A recent study conducted annually by Swiss bank USB on 77 metropolitan areas shows that Egypt’s capital Cairo is the cheapest city in the world, while the Swiss city of Zurich is the most expensive.
The study also suggests that when it came to buying power for the average worker, the U.S. city of Los Angeles is the world’s best as its population can buy more than New Yorkers can.
The UBS’s study looks into a subset of data on where young people could buy a range of goods and services, including an Apple phone and a laptop.
The study shows that a couple seeking a dinner with a bottle of wine and a cinema would pay more in Tokyo, New York and Stockholm than in Prague, Mexico City and Rio de Janeiro.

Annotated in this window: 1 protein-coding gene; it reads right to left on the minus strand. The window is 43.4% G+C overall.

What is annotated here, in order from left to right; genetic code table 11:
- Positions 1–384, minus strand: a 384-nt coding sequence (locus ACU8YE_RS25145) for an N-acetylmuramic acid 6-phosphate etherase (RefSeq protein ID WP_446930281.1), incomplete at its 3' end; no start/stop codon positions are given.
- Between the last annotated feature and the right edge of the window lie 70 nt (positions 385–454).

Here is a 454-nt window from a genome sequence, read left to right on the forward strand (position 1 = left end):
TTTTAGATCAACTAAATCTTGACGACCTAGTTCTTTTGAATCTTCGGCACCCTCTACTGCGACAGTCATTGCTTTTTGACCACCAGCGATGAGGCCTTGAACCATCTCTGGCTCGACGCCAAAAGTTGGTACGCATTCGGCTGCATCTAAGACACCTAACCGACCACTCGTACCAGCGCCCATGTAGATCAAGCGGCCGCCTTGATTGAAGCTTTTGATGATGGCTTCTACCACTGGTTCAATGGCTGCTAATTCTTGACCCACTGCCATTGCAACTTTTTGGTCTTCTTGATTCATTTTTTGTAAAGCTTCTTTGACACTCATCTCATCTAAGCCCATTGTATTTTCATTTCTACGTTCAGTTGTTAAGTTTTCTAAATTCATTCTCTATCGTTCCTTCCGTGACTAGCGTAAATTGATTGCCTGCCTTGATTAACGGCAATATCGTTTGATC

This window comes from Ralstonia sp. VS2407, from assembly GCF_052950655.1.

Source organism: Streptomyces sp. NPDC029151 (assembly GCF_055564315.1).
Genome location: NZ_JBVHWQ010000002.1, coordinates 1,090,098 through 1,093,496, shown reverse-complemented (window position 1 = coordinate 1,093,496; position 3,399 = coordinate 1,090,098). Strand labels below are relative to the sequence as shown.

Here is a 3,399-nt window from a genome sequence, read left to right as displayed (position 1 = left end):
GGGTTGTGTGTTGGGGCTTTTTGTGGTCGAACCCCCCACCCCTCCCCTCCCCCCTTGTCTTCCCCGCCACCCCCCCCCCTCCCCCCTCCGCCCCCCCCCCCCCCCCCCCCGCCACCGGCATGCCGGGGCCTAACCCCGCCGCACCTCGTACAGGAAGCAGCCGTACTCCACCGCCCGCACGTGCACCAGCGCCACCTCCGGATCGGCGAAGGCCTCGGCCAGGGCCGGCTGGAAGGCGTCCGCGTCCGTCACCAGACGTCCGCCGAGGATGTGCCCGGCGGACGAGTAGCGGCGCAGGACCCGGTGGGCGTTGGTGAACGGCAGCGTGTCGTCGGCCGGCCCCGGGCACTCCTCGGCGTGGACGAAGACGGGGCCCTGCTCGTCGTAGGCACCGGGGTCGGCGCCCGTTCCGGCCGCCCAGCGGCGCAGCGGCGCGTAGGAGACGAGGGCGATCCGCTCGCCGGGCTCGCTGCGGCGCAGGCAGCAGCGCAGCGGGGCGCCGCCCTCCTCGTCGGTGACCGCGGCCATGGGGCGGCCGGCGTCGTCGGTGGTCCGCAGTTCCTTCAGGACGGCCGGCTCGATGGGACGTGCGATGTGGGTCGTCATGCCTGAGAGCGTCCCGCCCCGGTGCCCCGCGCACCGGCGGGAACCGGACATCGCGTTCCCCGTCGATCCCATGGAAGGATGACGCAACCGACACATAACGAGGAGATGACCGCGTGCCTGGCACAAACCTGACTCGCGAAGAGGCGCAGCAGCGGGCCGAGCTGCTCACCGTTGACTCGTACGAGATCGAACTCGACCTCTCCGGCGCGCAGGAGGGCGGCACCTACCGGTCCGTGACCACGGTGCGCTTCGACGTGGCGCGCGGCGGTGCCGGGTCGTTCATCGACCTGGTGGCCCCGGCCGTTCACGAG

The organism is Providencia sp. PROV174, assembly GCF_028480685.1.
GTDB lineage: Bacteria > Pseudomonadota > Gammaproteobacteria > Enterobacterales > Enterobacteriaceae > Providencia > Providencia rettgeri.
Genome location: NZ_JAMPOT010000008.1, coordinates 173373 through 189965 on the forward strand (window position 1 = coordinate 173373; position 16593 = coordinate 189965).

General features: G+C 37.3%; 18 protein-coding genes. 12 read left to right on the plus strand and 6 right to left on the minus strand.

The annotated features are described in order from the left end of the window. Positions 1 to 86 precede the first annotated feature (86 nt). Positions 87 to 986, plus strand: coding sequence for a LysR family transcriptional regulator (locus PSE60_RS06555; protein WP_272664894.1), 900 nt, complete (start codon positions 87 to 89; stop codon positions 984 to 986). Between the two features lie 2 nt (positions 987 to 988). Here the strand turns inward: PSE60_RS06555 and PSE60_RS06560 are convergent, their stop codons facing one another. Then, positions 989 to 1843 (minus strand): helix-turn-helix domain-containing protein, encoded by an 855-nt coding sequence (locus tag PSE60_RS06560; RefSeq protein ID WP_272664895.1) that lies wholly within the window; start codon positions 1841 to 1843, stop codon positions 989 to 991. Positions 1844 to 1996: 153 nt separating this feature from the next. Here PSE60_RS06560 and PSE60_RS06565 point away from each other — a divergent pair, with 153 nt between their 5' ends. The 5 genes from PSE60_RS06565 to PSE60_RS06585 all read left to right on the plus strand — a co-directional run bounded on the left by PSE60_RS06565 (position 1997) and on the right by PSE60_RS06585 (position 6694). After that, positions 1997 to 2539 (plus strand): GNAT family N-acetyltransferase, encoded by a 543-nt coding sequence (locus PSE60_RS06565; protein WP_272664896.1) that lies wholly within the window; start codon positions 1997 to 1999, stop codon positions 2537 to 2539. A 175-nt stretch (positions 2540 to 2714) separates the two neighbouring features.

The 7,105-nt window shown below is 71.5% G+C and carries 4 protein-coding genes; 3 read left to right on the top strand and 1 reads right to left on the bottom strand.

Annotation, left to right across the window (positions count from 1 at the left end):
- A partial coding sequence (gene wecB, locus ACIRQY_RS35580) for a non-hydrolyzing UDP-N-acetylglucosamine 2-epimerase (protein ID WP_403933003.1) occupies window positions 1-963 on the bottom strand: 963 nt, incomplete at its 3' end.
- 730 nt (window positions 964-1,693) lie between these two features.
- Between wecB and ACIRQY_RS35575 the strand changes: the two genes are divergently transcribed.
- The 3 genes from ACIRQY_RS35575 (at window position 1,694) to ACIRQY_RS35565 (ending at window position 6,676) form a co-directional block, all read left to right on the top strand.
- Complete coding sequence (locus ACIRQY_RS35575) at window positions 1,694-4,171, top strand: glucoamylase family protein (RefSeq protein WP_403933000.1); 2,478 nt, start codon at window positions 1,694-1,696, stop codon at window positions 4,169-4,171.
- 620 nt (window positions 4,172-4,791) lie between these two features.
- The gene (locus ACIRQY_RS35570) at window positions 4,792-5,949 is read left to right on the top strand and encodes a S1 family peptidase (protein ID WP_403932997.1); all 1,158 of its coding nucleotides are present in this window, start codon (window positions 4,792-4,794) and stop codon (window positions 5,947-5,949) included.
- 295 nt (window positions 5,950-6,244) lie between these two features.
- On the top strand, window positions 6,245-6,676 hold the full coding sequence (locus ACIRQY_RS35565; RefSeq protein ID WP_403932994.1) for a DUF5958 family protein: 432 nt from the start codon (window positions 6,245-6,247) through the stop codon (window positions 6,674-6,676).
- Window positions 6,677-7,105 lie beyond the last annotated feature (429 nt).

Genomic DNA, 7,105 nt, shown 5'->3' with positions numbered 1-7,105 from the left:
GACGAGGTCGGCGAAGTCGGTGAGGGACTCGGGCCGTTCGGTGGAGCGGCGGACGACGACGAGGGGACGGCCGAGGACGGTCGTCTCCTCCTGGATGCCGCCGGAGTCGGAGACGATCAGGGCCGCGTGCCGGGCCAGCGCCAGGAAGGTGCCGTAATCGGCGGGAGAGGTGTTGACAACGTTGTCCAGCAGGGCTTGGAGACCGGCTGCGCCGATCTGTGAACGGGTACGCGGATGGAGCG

Being the capital of the country with a population of 19.5 million, Cairo is considered the most congested city in Egypt.
The Qalyubia, Giza and Cairo governorates together represent what is known as Greater Cairo.
According to a Central Agency for Public Mobilization and Statistics report issued in 2015, about 27.8% of the Egyptian population is currently living below the poverty line. Several international bodies have disputed that number, instead claiming that the number of people below the poverty line in Egypt is 40%.
In November 2016, Egypt began following the IMF reform program that is based on providing Egypt with $12 billion loan in exchange for wide-ranging economic reforms including lifting fuel subsidies and some other public services.
In 2018, the slash of the state’s subsidies has extended to the Cairo metro tickets that witnessed price hikes.
This article has been adapted from its original source.
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